In a context where citizens struggle to distinguish facts from fabricated claims online, scientists, policymakers and media face similar dilemmas. The digital revolution is disrupting the norms and mechanisms of the public debate where they participate and of the public trust that they need to operate. A new report published by ALLEA and Re-Imagine Europa examines this changing communications environment and its effects on Europe’s value-system and democracy.
The report compiles the key takeaways of the conference ‘Democracy in a Digital Society: Trust, Evidence ad Public Discourse in a Changing Media Environment’ hosted by the Berlin-Brandenburg Academy of Sciences and Humanities in Berlin on 24 January 2019.
The forum brought together academic knowledge, media expertise and policy experience in a series of multi-stakeholder panels and workshops. The report collects the insights of these discussions, including contributions from the now European Commissioner for Innovation, Research, Culture, Education and Youth Mariya Gabriel and the President of Re-Imagine Europa and former French President Valéry Giscard d’Estaing.
Taming the digital revolution?
The starting point of the report is a call for identifying the opportunities and threats of the third revolution of communications technologies. From a historical perspective, the stakes are high. “While it took two-thousand years to tame writing, it only took two-hundred years to tame printing, resulting in the flourishing of the Enlightenment”, warns ALLEA President Antonio Loprieno.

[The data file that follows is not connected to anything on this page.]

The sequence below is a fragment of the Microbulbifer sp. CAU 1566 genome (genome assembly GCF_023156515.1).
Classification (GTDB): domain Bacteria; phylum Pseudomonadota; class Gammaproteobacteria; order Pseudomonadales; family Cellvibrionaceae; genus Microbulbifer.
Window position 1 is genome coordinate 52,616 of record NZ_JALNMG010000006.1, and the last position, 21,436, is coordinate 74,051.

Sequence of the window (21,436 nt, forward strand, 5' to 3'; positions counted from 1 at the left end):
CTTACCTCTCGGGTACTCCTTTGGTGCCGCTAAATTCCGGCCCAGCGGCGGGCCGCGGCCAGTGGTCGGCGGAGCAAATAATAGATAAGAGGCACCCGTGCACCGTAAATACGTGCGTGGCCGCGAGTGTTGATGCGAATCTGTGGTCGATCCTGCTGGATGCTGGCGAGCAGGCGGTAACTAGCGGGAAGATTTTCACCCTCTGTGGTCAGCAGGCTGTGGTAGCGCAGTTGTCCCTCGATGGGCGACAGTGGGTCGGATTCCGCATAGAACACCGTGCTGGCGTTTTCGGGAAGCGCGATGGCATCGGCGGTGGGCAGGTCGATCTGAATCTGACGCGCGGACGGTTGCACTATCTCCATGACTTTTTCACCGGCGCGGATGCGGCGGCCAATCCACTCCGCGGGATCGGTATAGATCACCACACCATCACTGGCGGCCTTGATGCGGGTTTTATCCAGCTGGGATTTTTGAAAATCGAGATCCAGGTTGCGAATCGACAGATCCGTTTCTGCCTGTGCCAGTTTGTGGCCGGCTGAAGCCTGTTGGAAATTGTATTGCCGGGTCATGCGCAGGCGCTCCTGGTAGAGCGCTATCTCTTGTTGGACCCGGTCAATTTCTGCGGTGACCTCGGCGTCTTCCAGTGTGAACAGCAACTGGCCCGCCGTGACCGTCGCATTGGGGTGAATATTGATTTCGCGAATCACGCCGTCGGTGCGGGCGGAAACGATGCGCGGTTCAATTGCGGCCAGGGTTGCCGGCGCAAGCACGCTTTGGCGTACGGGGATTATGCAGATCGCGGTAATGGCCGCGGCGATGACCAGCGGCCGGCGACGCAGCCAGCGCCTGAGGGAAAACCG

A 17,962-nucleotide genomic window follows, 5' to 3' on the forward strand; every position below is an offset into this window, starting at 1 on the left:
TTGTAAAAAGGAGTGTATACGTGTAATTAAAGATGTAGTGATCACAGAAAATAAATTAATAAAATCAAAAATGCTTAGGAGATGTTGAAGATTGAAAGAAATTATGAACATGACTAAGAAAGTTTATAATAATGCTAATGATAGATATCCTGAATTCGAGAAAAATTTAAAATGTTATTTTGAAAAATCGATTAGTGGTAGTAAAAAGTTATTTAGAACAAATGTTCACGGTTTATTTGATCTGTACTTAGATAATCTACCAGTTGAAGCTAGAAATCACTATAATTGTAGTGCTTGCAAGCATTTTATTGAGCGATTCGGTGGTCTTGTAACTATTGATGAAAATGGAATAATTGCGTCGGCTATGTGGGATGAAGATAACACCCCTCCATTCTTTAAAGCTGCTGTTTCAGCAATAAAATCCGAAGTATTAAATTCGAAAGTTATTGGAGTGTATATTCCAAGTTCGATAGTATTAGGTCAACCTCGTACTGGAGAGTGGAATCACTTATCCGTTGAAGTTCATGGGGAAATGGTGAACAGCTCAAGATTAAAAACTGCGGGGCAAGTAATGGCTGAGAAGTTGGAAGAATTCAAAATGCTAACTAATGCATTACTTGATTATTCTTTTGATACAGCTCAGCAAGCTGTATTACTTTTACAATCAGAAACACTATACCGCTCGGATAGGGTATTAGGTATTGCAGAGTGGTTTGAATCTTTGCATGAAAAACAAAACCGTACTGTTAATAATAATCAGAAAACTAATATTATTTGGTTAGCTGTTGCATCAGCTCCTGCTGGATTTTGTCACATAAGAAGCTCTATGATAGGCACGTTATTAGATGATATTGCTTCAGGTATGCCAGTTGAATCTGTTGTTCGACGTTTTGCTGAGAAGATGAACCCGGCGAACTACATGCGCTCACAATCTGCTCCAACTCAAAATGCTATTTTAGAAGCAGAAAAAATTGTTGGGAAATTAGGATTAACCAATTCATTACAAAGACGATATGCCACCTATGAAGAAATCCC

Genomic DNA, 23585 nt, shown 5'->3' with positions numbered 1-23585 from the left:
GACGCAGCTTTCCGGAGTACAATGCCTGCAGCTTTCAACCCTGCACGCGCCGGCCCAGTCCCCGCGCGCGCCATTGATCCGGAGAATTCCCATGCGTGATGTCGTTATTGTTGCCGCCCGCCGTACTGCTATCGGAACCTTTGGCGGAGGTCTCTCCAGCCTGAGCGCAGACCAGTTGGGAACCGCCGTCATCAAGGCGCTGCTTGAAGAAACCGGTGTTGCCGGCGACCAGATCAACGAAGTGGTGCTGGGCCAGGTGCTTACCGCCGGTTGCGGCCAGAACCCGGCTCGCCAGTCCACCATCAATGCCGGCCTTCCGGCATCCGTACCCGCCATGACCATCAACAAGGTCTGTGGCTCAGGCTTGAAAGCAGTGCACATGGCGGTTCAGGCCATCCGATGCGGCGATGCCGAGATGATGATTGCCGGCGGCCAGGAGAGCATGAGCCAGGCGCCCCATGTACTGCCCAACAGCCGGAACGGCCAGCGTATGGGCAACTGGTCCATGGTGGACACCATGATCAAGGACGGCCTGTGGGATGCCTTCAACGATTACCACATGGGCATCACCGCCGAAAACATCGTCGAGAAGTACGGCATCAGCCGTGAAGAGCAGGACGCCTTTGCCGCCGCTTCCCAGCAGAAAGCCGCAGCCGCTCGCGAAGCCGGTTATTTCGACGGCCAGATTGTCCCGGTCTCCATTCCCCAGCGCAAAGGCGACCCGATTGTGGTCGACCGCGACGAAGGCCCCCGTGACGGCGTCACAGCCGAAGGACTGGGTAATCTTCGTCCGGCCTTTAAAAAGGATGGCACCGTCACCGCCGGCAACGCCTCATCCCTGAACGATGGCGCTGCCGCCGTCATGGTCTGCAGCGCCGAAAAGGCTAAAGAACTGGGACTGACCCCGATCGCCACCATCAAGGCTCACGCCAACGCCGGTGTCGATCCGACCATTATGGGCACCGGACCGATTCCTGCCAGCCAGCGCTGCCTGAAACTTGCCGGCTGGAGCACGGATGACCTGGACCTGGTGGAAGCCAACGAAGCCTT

“New technologies have repeatedly disrupted established cultures of communication. It took two-and-a-half centuries to get the culture of copyright, the laws of defamation, the conceptions of intellectual property, that reconciled – to some extent – what was done by the arrival of printing”, adds Philosopher Onora O’Neill, Fellow of the British Academy and Co-chair of the ALLEA Working Group Truth, Trust and Expertise.
Against this background, the report explores the political distress that digital disinformation and artificial intelligence may be able to inflict on European values and democracy. Commissioner Gabriel argues for “a digital future where core European values, such as freedom of expression, privacy, democracy and data protection, are fully respected”.
The reconciliation of European values with technological change is a recurring issue in this conversation. New institutions and a rethinking of our legal framework are needed to ensure that online data-based business models thrive for the benefit of society, experts agree. From a media perspective, some first principles to enable a healthy public discourse are proposed by Christophe Leclercq, Executive Chairman at the Euractiv Foundation: “Avoid censors. Dilute fake news. Promote quality content”.
This report closes the final stage of the ALLEA Working Group Truth, Trust and Expertise, whose findings were also explored in three discussion papers: ‘Loss of Trust in Expertise? Loss of Trustworthiness? Truth and Expertise Today‘, ‘Trust Within Science: Dynamics and Norms of Knowledge Production’ and ‘Trust in Science and Changing Communication Landscapes’.
To continue this programme of action, ALLEA is now involved in the international research project PEriTiA (Policy, Expertise and Trust in Action). Funded by the EU research and innovation programme Horizon 2020, the project investigates the conditions under which citizens trust or distrust expertise used for public policy.
Picture credit: Elijah O’ Donnell